Newly arriving Californians told their own stories of trees. They built San Francisco and its northern-Californian neighbors out of mighty redwood forests; named towns for them; took the redwood, sequoia, oak, pine, and sycamore, among other species, as symbols; and from these symbols, forged a new identity of place that for a while must have seemed immutable. Almost as powerful and poetical as the trees themselves, this symbology’s sway grew until it was part of the state’s outsized mythos. Settler and arriviste Californians, from the laborer to the rapacious capitalist, expected that, like the trees, the myth would be everlasting and ever-germinating. Trees entered Californians’ psyches and stuck fast.

What now?

Orange wildfire flames engulf tall trees, both evergreen and in leaf.
The Valley Fire burning in Lake County, California, September 14, 2015. [Jeff Head via Flickr, in the public domain]

An aerial view of forested land with gigantic plumes of whitish-gray smoke billowing from the center of the shot in a wedge toward the upper right corner.
Wildfires outside Los Angeles, photographed from the International Space Station on December 6, 2017. [NASA, via Flickr under license CC BY-NC-ND 2.0]

By 2021, tree cover in California’s mountainous region had declined almost seven percent from its density as measured in 1985. 3 A 2015 paper in Nature estimated that California included habitat for 4.5 billion temperate-region conifers. 4 This adds up to hundreds of million trees lost in three-and-a-half decades. Infernos (I must be explicitly honest) visited on forests by massive wildfires are destroying them faster than they can reseed and immolating ancient groves once thought to be impervious, now dying choked with unmanaged flaming underbrush — a fearsome fuel fed on ignorance and misperception.

Massive wildfires are destroying forests faster than they can reseed and immolating ancient groves once thought to be impervious.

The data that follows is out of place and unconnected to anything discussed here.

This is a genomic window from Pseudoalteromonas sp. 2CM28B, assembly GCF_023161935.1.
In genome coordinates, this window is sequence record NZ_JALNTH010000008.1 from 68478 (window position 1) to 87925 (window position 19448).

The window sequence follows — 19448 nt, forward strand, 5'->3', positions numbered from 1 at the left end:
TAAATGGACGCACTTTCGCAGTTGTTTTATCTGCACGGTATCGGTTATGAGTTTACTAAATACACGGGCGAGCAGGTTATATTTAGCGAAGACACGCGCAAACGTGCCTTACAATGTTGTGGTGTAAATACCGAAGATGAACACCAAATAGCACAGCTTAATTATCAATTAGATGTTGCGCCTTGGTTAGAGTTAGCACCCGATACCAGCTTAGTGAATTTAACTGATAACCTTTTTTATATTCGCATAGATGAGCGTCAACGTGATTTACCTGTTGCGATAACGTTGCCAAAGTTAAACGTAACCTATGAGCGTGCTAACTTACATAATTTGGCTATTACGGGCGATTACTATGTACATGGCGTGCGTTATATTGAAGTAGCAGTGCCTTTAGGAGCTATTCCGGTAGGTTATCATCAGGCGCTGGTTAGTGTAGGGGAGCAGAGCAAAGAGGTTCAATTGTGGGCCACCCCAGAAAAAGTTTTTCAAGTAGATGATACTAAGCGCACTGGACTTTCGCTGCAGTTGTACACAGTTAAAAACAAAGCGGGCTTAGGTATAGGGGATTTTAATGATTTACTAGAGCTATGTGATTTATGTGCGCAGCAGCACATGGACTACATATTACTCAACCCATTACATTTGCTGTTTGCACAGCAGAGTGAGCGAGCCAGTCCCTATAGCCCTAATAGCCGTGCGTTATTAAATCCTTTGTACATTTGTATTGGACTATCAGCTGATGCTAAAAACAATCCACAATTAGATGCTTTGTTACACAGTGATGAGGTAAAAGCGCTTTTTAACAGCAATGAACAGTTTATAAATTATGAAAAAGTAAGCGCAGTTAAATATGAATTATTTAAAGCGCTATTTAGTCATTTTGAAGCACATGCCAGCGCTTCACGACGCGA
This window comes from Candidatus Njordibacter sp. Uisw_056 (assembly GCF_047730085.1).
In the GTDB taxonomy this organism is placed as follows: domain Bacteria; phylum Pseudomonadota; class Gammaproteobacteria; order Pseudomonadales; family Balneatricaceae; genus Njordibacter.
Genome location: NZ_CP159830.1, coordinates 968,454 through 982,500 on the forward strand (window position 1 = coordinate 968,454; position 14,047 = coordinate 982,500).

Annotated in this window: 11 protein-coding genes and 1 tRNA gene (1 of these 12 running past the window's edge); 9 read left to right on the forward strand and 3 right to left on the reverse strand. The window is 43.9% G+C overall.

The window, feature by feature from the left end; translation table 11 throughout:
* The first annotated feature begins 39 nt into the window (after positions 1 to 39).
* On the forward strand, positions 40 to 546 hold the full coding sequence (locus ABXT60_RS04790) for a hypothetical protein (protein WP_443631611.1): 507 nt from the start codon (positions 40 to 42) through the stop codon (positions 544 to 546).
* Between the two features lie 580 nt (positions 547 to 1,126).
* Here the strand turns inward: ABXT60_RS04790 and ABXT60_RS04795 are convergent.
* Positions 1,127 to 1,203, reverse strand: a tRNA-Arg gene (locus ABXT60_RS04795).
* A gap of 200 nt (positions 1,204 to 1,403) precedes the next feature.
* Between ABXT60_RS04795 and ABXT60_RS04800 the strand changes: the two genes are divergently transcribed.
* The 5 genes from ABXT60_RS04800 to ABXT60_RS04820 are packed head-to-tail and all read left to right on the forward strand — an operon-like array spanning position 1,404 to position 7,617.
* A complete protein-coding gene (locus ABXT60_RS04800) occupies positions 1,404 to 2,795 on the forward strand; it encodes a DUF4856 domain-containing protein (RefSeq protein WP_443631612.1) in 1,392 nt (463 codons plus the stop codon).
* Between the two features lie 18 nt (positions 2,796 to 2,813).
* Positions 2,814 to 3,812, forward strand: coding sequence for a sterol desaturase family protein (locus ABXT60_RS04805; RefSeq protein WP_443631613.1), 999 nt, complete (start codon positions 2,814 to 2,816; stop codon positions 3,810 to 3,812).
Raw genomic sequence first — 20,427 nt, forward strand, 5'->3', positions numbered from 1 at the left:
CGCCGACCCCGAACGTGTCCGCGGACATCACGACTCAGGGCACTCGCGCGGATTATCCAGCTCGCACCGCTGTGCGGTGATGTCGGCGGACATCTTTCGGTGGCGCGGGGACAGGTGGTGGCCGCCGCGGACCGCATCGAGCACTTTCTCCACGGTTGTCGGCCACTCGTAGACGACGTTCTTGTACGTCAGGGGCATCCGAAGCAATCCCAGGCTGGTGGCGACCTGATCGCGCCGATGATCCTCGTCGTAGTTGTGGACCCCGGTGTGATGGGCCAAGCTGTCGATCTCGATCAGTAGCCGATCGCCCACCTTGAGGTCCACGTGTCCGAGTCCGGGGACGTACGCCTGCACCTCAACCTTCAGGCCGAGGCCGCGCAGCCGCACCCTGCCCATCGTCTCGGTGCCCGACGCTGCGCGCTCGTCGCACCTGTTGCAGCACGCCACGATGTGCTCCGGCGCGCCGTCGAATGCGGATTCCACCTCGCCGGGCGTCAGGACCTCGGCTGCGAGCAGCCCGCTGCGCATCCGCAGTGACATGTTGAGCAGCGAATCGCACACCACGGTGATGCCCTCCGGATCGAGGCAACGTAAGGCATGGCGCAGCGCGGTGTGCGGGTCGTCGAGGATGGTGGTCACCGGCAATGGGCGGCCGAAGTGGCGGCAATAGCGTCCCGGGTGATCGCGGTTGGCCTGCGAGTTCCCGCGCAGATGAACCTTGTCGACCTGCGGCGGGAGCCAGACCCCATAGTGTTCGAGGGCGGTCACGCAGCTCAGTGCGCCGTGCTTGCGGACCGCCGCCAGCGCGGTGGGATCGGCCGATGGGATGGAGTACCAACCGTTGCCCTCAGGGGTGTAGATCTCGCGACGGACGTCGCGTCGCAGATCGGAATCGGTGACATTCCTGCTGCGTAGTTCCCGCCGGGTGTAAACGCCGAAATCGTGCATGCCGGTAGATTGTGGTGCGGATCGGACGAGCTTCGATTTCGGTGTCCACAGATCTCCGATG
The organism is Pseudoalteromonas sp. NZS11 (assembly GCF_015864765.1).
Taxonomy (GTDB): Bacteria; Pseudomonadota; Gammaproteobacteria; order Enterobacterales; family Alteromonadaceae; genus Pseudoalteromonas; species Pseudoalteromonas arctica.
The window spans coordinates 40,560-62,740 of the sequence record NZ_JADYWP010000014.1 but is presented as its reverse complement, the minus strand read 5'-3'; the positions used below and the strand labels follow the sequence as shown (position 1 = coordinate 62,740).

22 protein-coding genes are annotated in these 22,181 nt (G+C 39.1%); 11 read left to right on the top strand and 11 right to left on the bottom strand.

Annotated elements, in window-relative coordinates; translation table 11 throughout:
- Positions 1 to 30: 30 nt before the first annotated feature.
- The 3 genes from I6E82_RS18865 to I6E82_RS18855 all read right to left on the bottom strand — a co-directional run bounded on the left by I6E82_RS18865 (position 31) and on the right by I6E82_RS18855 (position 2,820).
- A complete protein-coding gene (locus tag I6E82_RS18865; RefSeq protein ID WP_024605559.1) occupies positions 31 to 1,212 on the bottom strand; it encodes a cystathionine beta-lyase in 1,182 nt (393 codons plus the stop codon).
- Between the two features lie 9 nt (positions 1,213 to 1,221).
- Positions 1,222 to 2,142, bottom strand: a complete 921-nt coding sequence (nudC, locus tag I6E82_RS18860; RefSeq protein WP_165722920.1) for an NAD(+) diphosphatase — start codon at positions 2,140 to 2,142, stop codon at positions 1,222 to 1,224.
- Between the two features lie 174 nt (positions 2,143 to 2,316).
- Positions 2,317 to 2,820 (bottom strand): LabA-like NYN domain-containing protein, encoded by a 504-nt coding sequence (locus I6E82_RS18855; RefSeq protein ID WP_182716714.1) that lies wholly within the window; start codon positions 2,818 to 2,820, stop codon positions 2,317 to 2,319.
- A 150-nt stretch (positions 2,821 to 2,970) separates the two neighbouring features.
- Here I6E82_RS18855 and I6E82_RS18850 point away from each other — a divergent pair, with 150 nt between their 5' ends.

Drought and heat are stressing and killing trees. Bark and oak beetles’ ranges are expanding. Such environmental hazards are plentiful enough without factoring in humankind’s more banal threats, visited on forestland by chainsaw. We are repeatedly told in so many words by foresters and scientists that the state’s arboreal emblems will not survive in the majesty we have taken for granted. The plain language of the paper describing the decimation since 1985 is worth repeating: “Post-disturbance recovery has not been able to compensate for recent severe losses of tree cover, and, as a consequence, forest resources are declining across the state.” 5


To lose a totem is destabilizing, individually and culturally, and I have spoken with Californians deeply distressed by the state of the state’s forests. I am not a Californian, but I have seen beetle-wrought devastation in subalpine areas of the Sierras, high enough in elevation that the beetles had not previously been able to survive the winter, and the experience has shaken me. This is an irrefutable view of global warming in process, as powerful as watching glaciers calving at the Arctic Circle. We inhabit a time where the symbols we have built on the charnel grounds of the myths told by the state’s first folklorists are themselves being dispatched — and again at our western hands.

Civilizations are compromised when potent emblems are lost; we have only to look to the diaspora of California’s First Peoples to see that. (There is no need to seek as far as ancient Greece.) It clarifies the mind to find ourselves facing the world of anguish that European-pilgrim culture has methodically visited on others. It inclines me to want to take refuge in the trees, to drink in their wildness, in search of some opportunity for atonement that eludes and now might not exist.